Date of Award
Master of Arts (MA)
Best known for being a best-selling author of mystery and detective fiction, little attention has been paid to the six non-mystery novels Agatha Christie wrote under the pseudonym Mary Westmacott. Moreover, other than in biographical studies, scant critical attention exists surrounding her autobiography. Taking these seven overlooked texts into consideration, this thesis seeks to build on current Christie scholarship by looking at Christie’s commercially constructed authorial persona and looking at the ways in which the Mary Westmacott novels can be read as a form of alternative biography. By offering a close reading of both Christie’s autobiography, the work of her main biographers, and each of the six novels, I will identify the larger feminist implications of Christie’s relationship to, and portrayal of, the role that marriage and motherhood play in the 20th century British woman’s life. The thesis will conclude with a consideration of Christie’s traditional detective fiction through the lens of the Westmacott novels. Although my argument will remain unable to perform a full rehabilitation of Christie as a radical feminist, it will attempt to highlight the moments of feminist potential that are often overlooked by many Christie scholars as well as by modern portraits of the author.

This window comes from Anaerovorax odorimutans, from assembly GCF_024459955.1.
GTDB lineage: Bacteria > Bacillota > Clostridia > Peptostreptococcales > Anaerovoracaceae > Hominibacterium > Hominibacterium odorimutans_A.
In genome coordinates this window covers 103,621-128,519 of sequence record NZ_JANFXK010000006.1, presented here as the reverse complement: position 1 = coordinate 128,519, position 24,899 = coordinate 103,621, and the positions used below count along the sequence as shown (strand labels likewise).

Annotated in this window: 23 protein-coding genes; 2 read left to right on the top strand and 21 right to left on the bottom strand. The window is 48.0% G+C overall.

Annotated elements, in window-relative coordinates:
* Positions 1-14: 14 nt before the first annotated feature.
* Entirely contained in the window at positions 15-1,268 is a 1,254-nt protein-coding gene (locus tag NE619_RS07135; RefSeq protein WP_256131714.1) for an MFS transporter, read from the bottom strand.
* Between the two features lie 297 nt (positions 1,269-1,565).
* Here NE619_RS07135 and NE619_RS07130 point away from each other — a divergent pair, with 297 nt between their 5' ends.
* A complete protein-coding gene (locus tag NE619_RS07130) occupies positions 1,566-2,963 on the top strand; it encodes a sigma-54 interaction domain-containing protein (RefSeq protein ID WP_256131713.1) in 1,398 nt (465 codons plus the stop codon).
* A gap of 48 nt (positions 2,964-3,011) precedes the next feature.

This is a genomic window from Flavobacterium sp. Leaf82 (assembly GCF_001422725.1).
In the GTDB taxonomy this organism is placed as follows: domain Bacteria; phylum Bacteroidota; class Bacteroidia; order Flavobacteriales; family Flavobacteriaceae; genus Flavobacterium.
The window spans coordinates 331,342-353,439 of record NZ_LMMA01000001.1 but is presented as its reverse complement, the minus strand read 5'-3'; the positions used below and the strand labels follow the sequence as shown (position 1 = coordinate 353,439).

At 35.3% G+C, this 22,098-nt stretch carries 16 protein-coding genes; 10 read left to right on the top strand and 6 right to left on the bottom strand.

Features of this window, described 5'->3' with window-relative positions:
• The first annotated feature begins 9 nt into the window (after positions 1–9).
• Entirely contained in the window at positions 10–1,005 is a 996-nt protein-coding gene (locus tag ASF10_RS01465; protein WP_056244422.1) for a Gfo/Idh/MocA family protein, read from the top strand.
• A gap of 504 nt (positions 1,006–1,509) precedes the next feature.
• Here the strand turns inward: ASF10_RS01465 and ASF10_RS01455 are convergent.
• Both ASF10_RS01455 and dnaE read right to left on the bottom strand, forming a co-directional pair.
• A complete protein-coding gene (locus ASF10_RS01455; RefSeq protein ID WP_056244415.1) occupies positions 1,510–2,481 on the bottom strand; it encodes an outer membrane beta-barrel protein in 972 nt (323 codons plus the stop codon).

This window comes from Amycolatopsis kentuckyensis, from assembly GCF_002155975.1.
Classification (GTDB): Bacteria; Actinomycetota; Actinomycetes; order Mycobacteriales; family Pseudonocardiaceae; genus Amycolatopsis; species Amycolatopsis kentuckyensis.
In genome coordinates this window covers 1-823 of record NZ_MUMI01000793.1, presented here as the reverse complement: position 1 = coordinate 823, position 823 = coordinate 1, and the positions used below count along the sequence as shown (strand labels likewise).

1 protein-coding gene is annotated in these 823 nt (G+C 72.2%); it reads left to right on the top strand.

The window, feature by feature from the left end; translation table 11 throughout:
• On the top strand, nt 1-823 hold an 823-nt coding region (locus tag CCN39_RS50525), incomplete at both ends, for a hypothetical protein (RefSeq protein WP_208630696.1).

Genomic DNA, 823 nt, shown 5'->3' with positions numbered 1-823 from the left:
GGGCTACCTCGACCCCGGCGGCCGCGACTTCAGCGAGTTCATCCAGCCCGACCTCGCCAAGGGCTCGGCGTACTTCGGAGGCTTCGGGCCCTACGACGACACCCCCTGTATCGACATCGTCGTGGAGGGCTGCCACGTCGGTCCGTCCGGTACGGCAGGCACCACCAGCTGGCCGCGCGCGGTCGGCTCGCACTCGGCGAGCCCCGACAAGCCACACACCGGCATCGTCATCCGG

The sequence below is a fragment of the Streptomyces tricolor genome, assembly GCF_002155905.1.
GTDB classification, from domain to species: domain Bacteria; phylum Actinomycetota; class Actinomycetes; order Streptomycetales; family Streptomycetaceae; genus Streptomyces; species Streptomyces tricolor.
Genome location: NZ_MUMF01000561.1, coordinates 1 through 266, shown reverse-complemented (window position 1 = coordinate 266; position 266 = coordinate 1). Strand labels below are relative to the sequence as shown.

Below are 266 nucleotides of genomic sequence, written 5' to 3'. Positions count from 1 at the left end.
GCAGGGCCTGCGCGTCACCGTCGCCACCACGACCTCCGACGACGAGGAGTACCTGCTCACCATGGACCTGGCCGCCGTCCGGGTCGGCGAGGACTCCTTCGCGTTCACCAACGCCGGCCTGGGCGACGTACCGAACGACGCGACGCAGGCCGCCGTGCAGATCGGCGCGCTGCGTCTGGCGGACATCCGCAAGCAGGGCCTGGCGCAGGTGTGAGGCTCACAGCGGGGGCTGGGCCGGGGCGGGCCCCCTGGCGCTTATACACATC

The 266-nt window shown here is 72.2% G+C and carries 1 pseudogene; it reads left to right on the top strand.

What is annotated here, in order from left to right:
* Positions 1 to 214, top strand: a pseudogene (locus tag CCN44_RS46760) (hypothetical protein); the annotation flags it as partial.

Number of Pages
Keel, Jesse Marie, "Autobiography She Wrote: Agatha Christie and the Problem of Female Authorship" (2020). Graduate College Dissertations and Theses. 1205.